Modern broadband is fast, but how fast is fast enough?
We live in a golden age of cheap and fast broadband internet, but that doesn’t mean you should pay over the odds for it, or underestimate your actual needs. Before you make a decision over the best broadband package to sign up for, let’s examine the most important factors you should consider before making your choice.
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How broadband speed is measured
Broadband speeds are measured in megabits per second (Mbps) – which may sound a lot like “megabyte”, but the two are different. Eight megabits make up one megabyte, while a megabyte represents a million bytes. As such, a megabit represents a million bits. Incidentally, a “bit” or binary digit is the smallest unit of data a computer can understand, being either a one or a zero.
We measure network speeds in bits per second, because this is a neutral, raw measurement of transmission speed. Other measurements, such as megabytes, can vary based on your operating system, disk format or simply convention.
So when you refer to a 100Mbps connection, theoretically,you’re looking at 12.5MB/s (or megabytes per second).
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Symmetrical versus asymmetrical broadband
The number usually advertised in big bold letters by broadband companies is the download speed. If you have a “symmetrical” connection, then download and upload speeds will be the same.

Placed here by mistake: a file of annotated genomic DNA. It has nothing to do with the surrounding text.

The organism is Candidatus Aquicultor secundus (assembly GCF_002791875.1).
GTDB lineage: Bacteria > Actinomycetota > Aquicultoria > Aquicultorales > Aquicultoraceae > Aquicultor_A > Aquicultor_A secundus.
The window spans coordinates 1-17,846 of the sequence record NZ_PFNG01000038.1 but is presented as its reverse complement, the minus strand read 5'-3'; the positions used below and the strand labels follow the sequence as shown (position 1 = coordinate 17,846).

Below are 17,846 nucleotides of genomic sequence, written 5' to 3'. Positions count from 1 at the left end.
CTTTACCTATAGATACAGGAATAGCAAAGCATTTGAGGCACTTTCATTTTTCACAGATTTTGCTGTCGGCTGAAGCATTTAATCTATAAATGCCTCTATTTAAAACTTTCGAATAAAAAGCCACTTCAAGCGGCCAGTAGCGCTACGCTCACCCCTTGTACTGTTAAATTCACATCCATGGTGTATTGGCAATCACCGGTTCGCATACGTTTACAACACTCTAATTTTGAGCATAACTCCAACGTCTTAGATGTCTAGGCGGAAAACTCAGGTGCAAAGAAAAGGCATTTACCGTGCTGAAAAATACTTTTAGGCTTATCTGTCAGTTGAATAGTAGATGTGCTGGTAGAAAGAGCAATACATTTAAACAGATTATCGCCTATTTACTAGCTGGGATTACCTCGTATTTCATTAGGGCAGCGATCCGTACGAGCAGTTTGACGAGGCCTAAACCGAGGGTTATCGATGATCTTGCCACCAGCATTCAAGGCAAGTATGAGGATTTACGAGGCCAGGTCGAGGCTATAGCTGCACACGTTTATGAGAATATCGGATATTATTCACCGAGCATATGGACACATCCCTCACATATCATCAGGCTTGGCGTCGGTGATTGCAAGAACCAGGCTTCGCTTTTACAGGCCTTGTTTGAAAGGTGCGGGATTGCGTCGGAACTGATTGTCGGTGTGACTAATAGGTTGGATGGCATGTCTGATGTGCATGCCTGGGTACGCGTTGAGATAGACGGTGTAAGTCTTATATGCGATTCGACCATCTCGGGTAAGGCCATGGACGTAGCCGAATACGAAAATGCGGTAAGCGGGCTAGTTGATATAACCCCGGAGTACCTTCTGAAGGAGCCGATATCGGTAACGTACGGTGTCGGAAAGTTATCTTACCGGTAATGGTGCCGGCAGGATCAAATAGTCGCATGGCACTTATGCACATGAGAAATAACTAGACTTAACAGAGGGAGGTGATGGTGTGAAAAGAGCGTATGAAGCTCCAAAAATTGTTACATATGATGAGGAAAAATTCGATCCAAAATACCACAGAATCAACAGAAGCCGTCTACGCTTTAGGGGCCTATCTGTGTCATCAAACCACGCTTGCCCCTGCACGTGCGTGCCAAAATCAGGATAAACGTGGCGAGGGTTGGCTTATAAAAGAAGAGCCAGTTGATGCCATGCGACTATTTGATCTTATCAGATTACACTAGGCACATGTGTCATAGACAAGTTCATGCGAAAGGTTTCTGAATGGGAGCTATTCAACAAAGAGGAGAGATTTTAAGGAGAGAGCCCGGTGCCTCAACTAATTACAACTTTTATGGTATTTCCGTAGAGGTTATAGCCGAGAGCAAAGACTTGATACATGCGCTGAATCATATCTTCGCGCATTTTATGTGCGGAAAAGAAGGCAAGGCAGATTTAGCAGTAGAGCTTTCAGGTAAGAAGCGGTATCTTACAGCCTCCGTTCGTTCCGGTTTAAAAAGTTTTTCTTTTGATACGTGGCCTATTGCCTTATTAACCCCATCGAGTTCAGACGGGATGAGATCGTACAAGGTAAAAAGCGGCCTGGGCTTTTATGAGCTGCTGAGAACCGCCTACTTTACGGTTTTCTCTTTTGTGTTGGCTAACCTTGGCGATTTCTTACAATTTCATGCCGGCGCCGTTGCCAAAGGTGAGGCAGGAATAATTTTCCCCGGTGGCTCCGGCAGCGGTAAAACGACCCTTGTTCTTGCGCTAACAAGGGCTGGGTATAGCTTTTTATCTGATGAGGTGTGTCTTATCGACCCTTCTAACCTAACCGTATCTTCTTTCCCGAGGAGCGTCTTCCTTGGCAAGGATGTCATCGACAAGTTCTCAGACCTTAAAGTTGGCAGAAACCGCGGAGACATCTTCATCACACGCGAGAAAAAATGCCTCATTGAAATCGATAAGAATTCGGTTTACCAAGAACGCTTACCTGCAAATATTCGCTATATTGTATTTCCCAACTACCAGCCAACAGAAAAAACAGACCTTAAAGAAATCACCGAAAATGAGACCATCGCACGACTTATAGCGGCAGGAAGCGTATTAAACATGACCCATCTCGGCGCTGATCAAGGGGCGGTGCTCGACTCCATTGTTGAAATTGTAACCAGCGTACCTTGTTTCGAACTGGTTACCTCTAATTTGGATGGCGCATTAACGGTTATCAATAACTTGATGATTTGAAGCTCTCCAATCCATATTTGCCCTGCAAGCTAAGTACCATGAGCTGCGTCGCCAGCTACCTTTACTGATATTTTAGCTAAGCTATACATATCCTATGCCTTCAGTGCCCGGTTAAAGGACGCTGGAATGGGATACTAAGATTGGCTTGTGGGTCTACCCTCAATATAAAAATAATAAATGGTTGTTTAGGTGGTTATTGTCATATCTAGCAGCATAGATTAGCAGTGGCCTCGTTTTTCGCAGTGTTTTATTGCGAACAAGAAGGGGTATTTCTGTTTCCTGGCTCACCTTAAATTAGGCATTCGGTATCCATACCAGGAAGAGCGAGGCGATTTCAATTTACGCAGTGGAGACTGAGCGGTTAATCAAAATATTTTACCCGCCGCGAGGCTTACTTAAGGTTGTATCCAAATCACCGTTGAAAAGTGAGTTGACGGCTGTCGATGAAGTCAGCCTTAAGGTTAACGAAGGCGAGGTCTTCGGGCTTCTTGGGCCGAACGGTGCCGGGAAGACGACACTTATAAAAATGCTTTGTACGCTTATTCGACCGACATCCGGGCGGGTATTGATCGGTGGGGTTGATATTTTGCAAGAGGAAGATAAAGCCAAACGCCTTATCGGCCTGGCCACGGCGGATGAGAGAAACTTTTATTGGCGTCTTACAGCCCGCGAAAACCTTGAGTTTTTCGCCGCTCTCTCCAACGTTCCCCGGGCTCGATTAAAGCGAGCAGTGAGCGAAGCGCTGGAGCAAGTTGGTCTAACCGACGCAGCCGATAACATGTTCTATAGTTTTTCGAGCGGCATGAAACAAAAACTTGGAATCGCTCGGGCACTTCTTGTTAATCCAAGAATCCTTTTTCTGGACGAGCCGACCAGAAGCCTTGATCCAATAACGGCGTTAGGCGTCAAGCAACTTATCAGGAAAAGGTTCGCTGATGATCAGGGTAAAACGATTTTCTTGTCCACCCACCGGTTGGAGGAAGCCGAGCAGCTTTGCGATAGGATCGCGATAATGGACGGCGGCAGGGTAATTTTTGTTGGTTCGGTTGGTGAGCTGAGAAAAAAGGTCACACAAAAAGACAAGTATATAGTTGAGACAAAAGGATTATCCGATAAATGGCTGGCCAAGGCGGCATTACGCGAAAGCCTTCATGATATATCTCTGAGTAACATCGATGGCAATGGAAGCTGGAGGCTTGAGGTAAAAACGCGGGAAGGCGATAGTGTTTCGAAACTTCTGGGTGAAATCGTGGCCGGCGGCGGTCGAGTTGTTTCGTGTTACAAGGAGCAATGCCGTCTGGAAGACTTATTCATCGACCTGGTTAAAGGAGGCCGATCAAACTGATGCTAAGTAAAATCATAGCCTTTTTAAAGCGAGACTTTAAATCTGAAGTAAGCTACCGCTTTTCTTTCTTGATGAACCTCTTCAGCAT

If you have an “asymmetrical” connection, on the other hand, the speeds will be different – quite often, dramatically so. For example, a 100Mbps connection might deliver an upload speed of just 10Mbps. While you may think that it’s only download speed that really matters, modern internet usage depends heavily on how quickly you can send data. If you use cloud applications such as iCloud or Google Drive, you stream on Twitch or otherwise need upstream bandwidth, this is a crucial part of the calculation. As such, it’s always important to check the upload speed of your prospective internet plan.
Your home network speed matters
The speeds you see advertised by broadband providers is what they promise to deliver to your home, but what you see day to day will depend on the setup in your home. For example, if you’re paying for 500Mbps fibre, but you only have 100Mbps ethernet or 300Mbps Wi-Fi in your home, then you’re missing out on that additional speed.
If your current router or mesh Wi-Fi setup is limiting the internet speed you receive, you’ll have to factor in the expenditure of upgrading the kits into the overall cost of your new internet connection.